Several chapters mention the challenges associated with being the only one of a person’s racial and gender group in an organization, including one by Nisha Mody, Lalitha Nataraj, Gayatri Singh, and Aditi Worcester in which they share their experiences of what it means to be South Asian woman librarians. Teresa Neely mentions being a black woman in predominantly white spaces, while Rosalinda Hernandez Linares and Sojourna J. Cunningham note that WOC librarians in diversity residencies and internships sometimes find themselves in a “separate and unequal” category apart from their professional colleagues (265).

Perhaps unsurprisingly, the themes of activism and social justice occur throughout the collection. Charlotte Roh shows how the publishing industry and librarianship are similar, asserts that neither is neutral, and encourages us to question whose stories are allowed to be published and thus heard and whose are not. Negeen Aghassibake also argues that libraries are not neutral and advocates for public libraries to take a more active role in battling Islamophobia. Alanna Aiko Moore and Jan Estrallado intentionally sought out WOC librarians who consider themselves activists for their research interviews. M.J. Pollock and Shelley P. Haley highlight the contributions of five black women librarians and discuss how their presence and activism within the profession disrupted the dominant narrative. In Todd Honma’s conversation with Clara Chu, the pair talk about the need for social justice in libraries as well as the profession’s need to engage in and embrace “the inter-connected components of critical reflection, dialogue, and collaborative action” in order to move forward (462).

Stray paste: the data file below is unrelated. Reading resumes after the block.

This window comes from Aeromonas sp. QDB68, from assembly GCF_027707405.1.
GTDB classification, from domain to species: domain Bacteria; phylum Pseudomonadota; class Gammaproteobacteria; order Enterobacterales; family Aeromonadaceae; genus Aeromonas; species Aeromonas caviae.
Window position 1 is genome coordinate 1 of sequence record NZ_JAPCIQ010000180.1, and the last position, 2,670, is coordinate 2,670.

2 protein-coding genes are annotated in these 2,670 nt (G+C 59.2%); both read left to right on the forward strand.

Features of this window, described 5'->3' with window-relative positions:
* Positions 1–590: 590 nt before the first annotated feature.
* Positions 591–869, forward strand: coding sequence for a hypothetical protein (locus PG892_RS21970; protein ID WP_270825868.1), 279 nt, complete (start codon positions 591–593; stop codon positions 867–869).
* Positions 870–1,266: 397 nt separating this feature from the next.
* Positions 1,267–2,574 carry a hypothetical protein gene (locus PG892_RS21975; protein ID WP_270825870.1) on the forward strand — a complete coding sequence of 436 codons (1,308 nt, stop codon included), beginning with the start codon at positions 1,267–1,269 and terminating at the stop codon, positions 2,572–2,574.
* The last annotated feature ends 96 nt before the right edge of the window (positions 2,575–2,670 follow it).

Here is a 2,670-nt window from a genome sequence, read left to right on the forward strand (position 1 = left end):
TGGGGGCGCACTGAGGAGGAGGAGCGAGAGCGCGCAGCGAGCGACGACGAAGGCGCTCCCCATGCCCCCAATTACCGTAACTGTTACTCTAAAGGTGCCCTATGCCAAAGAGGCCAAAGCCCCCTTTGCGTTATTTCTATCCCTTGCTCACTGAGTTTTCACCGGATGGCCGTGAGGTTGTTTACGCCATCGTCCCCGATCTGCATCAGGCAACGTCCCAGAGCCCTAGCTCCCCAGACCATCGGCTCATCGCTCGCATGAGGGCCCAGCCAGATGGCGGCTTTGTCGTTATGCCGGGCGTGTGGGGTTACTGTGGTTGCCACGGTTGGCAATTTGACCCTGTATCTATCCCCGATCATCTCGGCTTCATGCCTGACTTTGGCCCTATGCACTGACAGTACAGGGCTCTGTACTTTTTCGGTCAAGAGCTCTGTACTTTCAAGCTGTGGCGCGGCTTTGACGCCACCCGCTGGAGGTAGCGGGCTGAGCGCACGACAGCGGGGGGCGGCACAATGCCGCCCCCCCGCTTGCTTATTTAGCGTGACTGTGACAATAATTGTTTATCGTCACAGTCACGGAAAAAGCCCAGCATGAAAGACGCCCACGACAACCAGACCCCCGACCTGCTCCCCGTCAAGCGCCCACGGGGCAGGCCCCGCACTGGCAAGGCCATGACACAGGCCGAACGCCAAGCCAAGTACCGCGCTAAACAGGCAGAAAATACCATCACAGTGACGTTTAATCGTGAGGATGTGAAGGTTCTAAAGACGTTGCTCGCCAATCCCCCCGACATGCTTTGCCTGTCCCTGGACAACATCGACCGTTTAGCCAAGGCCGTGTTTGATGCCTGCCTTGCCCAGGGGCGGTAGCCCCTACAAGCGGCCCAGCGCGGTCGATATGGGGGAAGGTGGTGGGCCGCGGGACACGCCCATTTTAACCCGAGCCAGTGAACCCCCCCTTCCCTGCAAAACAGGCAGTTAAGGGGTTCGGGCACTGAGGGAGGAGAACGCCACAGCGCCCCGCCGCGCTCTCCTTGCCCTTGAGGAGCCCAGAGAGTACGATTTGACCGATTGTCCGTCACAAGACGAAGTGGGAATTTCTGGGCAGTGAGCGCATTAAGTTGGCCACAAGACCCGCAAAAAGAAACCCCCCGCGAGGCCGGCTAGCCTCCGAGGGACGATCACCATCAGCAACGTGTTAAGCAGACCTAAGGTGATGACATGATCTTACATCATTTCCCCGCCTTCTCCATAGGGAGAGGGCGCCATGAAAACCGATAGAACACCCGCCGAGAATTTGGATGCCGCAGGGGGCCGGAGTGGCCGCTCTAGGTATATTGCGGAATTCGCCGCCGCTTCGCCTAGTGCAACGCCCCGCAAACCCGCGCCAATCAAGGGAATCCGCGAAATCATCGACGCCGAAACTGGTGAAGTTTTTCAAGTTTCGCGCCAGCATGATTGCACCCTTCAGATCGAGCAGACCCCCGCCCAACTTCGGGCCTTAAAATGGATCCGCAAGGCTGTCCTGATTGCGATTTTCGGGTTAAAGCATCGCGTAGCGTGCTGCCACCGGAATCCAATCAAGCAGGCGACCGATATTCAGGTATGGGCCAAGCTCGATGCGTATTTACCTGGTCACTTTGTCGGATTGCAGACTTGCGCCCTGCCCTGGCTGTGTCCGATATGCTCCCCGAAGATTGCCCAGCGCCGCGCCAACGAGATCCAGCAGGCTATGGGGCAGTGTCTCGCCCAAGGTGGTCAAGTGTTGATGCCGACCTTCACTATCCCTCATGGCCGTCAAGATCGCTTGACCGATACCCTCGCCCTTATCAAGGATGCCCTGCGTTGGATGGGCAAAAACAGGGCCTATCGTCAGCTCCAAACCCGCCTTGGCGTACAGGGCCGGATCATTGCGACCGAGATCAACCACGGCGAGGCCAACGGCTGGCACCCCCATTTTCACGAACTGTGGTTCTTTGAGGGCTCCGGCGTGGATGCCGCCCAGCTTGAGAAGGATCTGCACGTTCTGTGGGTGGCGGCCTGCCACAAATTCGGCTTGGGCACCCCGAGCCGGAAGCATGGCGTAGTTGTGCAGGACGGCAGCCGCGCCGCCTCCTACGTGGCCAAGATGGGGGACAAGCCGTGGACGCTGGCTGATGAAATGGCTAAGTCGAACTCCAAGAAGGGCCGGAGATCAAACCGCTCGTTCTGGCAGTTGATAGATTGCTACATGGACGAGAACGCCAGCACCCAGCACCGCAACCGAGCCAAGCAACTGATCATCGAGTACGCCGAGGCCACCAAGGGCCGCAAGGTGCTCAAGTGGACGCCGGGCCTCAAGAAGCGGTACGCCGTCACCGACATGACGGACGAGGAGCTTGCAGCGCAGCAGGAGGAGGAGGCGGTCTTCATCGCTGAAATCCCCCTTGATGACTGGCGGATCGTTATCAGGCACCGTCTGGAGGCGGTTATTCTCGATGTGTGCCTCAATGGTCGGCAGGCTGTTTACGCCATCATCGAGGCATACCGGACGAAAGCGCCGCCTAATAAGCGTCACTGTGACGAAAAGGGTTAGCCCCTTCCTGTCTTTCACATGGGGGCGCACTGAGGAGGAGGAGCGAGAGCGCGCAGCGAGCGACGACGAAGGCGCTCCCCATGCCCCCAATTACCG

The most obvious strength of Pushing the Margins is that it adds voices, stories, and experiences of WOC—perspectives that are often overlooked and underrepresented—to the LIS literature. Equally important, the editors and contributors avoid falling into the trap of essentialism and tokenism; they remind the reader throughout that each chapter shows only some of the experiences of some WOC and that none of these experiences should be taken to be representative of the experiences of all women of color.